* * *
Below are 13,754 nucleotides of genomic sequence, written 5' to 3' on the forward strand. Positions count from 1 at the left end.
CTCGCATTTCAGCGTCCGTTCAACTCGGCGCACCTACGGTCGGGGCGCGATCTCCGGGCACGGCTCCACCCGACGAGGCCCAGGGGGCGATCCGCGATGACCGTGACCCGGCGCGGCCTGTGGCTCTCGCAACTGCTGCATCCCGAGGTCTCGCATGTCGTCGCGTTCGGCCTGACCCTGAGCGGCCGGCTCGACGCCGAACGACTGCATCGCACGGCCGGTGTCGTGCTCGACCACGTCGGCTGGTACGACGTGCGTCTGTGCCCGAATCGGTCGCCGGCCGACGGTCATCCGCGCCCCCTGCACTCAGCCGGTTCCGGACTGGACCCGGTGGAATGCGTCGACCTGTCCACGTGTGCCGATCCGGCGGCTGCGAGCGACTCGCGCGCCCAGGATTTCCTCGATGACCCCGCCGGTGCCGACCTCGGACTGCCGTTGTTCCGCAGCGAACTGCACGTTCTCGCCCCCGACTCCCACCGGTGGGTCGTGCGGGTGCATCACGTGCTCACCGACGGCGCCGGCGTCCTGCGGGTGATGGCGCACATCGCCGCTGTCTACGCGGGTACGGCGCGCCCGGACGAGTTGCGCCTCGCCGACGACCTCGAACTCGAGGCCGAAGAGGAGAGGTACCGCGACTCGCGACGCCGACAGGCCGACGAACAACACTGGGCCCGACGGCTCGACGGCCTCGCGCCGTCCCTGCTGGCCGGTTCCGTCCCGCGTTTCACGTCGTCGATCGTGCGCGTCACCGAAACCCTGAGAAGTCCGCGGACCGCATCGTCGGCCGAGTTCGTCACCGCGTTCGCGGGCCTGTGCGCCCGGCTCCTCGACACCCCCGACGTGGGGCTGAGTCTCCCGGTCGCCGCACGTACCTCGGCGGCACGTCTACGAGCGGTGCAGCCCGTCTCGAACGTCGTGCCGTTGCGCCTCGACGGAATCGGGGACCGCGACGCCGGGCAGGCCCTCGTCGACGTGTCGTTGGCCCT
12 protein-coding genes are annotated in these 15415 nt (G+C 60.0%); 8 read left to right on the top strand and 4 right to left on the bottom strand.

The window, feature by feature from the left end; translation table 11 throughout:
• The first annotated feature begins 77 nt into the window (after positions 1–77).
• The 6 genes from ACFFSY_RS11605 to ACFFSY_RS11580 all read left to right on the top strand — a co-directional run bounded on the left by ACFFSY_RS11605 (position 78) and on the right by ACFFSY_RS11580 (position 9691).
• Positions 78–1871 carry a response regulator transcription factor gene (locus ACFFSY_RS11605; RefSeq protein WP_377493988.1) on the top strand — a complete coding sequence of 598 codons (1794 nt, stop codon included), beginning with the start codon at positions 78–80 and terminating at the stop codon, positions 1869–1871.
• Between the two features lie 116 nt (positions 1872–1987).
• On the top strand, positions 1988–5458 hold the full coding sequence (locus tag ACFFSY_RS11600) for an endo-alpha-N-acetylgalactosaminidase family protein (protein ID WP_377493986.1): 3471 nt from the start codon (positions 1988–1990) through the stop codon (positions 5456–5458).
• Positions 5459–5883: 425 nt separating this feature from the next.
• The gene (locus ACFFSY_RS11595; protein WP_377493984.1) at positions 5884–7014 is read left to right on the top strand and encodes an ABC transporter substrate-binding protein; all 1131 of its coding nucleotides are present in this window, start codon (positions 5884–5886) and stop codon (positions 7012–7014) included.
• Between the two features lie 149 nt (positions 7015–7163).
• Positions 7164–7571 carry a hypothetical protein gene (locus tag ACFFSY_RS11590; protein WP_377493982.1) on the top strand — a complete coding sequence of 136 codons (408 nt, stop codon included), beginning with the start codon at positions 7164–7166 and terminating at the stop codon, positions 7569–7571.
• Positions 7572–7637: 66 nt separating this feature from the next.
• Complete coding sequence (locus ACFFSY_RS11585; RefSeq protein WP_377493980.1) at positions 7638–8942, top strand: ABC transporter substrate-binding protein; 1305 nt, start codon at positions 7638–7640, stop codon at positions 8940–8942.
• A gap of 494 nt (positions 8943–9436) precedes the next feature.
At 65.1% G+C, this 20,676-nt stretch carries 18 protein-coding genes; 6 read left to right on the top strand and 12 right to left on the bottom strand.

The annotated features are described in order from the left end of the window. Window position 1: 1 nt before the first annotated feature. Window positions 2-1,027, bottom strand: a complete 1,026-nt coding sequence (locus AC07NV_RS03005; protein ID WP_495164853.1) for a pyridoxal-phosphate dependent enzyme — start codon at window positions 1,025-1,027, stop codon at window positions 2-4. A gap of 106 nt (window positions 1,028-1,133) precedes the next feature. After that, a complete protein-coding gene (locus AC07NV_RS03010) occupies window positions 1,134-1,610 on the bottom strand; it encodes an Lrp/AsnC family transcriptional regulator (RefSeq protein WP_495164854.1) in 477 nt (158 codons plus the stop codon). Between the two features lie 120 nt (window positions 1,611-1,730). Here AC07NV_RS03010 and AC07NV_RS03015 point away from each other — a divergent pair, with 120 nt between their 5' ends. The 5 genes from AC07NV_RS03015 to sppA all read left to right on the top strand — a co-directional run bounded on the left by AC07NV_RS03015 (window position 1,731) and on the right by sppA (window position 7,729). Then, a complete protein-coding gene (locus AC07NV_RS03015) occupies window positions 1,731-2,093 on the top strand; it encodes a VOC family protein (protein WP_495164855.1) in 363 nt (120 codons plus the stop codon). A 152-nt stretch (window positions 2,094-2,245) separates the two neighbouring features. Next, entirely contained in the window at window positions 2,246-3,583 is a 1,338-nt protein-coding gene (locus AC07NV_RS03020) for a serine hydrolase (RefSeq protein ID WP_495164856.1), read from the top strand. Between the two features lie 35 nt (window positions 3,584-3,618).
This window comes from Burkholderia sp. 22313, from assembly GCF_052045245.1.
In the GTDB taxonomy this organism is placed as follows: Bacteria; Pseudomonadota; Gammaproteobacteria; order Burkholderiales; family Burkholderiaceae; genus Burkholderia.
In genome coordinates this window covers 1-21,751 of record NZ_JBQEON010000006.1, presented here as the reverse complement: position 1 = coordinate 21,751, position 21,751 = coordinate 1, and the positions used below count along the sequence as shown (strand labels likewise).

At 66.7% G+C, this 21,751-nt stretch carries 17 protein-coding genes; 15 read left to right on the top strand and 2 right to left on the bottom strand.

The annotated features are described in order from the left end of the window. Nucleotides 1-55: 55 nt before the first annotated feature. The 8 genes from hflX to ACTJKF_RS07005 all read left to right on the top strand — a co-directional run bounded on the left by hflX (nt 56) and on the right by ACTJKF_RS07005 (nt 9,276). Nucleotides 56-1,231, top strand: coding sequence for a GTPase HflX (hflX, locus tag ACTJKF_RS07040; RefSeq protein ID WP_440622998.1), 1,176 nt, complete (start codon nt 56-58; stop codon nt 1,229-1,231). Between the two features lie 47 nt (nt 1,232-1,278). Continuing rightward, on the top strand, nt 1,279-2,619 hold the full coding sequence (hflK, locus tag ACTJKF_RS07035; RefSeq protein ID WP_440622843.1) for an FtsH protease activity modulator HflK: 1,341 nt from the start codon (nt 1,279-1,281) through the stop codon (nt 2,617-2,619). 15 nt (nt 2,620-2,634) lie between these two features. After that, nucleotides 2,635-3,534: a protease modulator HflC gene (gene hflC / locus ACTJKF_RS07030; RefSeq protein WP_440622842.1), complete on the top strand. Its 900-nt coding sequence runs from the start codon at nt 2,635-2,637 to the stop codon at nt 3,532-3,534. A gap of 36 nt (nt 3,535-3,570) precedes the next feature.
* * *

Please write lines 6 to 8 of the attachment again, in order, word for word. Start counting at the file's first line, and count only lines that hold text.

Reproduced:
• The 6 genes from ACFFSY_RS11605 to ACFFSY_RS11580 all read left to right on the top strand — a co-directional run bounded on the left by ACFFSY_RS11605 (position 78) and on the right by ACFFSY_RS11580 (position 9691).
• Positions 78–1871 carry a response regulator transcription factor gene (locus ACFFSY_RS11605; RefSeq protein WP_377493988.1) on the top strand — a complete coding sequence of 598 codons (1794 nt, stop codon included), beginning with the start codon at positions 78–80 and terminating at the stop codon, positions 1869–1871.
• Between the two features lie 116 nt (positions 1872–1987).